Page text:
Wyoming Spring Creek Week 4: Independent Project

My independent project is investigating how landscape affects sound. More specifically, I am researching how altitude, temperature, wind, medium, and material manipulate sound, and applying that research to the Spring Creek Preserve. During my time on the preserve, many people, including myself, noticed how unpredictable sound travelled within it. For example, cows a quarter mile woke us up in the mornings because they were so loud, and calling to people was surprisingly difficult in other instances.

As someone with little experience with the physics of sound and acoustics, most of my time has been spend doing background research in order to gain the fundamental understanding of what sound is and how it travels. After I was confident in my ability to explain it, I moved on to how the environment of the preserve would affect its propagation. It has been very interesting, because many variables that I predicted were amplifying sound and/or increasing the speed of sound actually did the opposite, and vice versa.

Although my independent project is mostly research, I created an experiment that I could perform in the preserve so that it would relate to the program more closely. I first chose an area with uneven terrain— it ended up being 137 meters across in the x direction— and split its x distance into four equal parts. I then placed my phone at one end and recorded myself clapping at each interval, and then recorded again with my phone at the other end of the 137 meters. After that, I repeated this procedure in an area of flat terrain, as far from valleys and hills as possible. After arriving back at the dorm, I was able to analyze the decibels of my claps, and I will hopefully be able to explain why the trends in volume occurred with the research I have done.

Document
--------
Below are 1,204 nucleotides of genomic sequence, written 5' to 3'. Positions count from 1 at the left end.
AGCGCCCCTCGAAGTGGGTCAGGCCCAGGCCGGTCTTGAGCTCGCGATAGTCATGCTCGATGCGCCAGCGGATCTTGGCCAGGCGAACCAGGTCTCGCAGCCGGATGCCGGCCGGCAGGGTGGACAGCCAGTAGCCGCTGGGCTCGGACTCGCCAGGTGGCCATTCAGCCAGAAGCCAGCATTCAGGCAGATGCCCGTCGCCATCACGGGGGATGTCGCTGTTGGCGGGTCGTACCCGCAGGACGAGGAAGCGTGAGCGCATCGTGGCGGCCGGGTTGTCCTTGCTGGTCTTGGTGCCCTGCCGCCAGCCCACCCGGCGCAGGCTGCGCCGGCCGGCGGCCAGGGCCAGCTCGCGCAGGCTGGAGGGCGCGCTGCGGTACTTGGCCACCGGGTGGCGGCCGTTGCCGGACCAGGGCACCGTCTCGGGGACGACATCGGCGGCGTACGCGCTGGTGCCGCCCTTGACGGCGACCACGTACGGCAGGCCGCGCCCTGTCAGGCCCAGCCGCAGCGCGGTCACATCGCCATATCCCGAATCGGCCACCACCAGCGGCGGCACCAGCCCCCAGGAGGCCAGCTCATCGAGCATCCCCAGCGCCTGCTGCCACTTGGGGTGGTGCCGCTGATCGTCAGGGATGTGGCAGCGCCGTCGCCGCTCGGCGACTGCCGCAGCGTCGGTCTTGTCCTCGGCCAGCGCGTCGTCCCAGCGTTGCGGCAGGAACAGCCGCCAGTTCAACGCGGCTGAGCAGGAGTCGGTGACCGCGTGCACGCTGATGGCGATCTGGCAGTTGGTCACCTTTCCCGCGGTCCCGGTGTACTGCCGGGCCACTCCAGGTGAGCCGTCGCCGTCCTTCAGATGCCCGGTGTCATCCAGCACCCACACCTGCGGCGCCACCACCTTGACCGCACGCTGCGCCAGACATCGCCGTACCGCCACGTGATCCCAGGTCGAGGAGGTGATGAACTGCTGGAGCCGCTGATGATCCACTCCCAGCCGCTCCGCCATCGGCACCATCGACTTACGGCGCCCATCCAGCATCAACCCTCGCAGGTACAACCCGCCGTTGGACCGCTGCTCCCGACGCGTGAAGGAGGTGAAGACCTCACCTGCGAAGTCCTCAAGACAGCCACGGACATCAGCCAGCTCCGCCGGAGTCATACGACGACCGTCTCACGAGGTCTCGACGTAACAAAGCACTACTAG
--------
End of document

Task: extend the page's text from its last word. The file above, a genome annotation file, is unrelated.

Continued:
Site of uneven terrain; pink dots (they are really hard to see, sorry!) mark my intervals where I clapped.

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